Doge’s palace

Since the 9th century, the head of the government of the Venetian Republic was called Doge which is derived from the Latin word dux and means military leader. Since this time the Doge’s Palace was not only the home of the Doge, but also the seat of the government and the administration of the republic. The representative Doge’s palace located at St. Mark’s square also functioned as a symbol of the power and wealth of the republic.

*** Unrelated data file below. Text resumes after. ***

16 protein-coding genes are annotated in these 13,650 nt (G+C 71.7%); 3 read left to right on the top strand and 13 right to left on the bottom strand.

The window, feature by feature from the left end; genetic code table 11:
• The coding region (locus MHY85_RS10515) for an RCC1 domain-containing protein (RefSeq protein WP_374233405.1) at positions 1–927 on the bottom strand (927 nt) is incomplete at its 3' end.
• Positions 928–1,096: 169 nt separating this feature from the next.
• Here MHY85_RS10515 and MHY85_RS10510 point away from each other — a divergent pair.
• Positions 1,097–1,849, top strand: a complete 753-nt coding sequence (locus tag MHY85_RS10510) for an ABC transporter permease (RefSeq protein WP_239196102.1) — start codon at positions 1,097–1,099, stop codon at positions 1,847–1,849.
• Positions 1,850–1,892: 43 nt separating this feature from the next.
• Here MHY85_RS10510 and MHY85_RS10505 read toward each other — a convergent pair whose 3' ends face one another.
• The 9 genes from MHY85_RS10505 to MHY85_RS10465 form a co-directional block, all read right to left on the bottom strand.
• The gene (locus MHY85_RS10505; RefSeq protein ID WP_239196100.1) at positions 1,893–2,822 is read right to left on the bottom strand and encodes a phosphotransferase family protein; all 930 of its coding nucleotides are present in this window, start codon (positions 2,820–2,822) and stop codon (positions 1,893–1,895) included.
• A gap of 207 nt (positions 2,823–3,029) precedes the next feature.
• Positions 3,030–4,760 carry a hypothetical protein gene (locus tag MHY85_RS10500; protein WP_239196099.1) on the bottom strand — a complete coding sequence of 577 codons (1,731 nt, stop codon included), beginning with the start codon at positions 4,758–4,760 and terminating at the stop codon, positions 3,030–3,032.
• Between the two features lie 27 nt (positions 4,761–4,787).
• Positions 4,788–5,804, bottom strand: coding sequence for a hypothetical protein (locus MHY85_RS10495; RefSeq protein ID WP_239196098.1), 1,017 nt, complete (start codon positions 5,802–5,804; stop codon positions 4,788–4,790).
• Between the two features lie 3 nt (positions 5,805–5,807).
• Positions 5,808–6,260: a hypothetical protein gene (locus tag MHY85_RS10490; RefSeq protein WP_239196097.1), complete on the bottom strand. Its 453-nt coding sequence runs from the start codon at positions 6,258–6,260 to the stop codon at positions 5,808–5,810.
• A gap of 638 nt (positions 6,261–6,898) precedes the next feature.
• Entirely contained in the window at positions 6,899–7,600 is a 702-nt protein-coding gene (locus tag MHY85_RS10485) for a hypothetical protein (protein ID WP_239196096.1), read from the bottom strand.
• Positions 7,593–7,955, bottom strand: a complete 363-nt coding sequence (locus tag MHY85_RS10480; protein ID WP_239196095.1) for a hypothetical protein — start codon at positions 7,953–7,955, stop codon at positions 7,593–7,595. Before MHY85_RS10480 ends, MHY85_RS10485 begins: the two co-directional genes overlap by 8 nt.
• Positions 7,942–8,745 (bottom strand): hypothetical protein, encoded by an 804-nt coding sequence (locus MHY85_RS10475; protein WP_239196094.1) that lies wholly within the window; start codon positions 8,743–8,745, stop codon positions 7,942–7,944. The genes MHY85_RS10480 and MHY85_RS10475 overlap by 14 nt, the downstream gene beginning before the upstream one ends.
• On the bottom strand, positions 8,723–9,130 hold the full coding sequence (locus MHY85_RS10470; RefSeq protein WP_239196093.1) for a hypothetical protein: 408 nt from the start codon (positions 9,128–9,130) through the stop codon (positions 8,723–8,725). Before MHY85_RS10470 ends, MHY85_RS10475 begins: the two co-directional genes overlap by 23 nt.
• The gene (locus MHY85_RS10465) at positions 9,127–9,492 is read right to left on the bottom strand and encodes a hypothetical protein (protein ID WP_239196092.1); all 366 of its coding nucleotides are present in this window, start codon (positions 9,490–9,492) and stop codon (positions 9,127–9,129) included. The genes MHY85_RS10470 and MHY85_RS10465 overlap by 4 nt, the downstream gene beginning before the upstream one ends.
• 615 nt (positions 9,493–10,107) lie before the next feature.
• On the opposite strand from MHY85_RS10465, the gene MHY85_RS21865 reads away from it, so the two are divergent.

Work on the current building was started in 1340. It is one of the most important non-sacral buildings of the Gothic. The Southern wing was completed by 1343. However, in part due to a plague epidemic, the entire building was not finished until the mid of the 15th century. During the 16th century it had to be rebuilt after three devastating fires. The new construction used the old plans for the building, but the interior design was done according to the contemporary taste of that time.